Michael KreponNuclear Threats

Tense situations that prompt nuclear threats occur when one (or more) of three conditions exist: when the state issuing threats feels weak in some important respects, when other means of suasion are unsuccessful, and when the stakes involved are exceptionally high. Examples abound. Kim Jong-un threatens nuclear devastation when U.S. and South Korean troops carry out joint exercises. The United States resorted to not-so-veiled nuclear threats against China when bogged down in the Korean War. Nikita Khrushchev used veiled threats during the Berlin crisis. (“It is best for those who are thinking of war not to imagine that distances will save them.”) Pakistan employed nuclear threats when both armies mobilized after the 2001 attack on the Indian Parliament by extremists based in Pakistan. New Delhi threatened massive retaliation if Rawalpindi resorted to first use.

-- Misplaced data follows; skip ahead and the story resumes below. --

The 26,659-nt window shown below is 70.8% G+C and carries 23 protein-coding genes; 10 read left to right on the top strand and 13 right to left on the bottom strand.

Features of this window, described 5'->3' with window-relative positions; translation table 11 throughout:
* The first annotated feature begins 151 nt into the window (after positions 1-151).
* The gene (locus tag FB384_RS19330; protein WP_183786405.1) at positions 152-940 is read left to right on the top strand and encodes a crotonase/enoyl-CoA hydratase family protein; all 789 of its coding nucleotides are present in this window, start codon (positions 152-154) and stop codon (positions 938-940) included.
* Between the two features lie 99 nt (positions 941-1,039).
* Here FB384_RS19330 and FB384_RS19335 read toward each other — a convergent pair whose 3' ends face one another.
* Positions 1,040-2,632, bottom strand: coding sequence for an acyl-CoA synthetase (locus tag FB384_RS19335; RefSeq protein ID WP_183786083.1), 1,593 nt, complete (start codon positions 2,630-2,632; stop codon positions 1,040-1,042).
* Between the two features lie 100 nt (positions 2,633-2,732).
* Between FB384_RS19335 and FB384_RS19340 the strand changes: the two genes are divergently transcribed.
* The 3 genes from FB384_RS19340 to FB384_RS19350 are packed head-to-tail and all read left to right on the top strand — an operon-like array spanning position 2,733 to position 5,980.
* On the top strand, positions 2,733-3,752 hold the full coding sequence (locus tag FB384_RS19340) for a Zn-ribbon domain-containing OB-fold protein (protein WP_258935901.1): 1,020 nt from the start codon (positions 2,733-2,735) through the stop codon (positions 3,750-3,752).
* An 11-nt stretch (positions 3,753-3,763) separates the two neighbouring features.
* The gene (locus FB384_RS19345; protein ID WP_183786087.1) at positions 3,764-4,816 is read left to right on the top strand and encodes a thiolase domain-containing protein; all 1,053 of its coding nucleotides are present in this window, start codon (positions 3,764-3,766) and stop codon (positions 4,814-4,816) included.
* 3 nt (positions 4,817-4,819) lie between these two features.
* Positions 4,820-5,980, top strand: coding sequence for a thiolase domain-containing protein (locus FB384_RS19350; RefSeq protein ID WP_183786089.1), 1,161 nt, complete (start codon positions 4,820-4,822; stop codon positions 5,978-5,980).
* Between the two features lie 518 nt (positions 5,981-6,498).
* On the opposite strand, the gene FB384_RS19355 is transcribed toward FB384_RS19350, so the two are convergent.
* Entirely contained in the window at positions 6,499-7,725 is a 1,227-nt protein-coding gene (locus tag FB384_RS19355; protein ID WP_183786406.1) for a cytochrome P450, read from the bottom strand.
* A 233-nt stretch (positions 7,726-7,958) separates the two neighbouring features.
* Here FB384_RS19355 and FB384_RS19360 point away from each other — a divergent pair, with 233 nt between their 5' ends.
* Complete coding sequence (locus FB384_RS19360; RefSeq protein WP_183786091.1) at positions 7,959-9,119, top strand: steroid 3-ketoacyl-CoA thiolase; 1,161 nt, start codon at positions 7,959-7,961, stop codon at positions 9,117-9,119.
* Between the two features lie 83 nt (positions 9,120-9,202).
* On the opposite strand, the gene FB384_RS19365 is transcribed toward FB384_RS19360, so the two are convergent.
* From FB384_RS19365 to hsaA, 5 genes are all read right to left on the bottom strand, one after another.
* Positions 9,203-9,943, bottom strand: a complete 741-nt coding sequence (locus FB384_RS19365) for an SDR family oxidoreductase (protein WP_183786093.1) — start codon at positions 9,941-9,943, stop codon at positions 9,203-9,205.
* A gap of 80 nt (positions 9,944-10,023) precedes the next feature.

To threaten mushroom clouds when the stakes are low (see Kim Jong-un, above) devalues the currency. Ditto for repeated threats of mushroom clouds. Multiple nuclear threats are once again emanating from the Kremlin. NATO’s advance eastward and Vladimir Putin’s actions to reassert Russia’s sphere of influence along its periphery are the proximate causes.

Time, once again, to pull Nuclear Blackmail and Nuclear Balance (1987) by Richard Betts from the bookshelf. Here are some passages: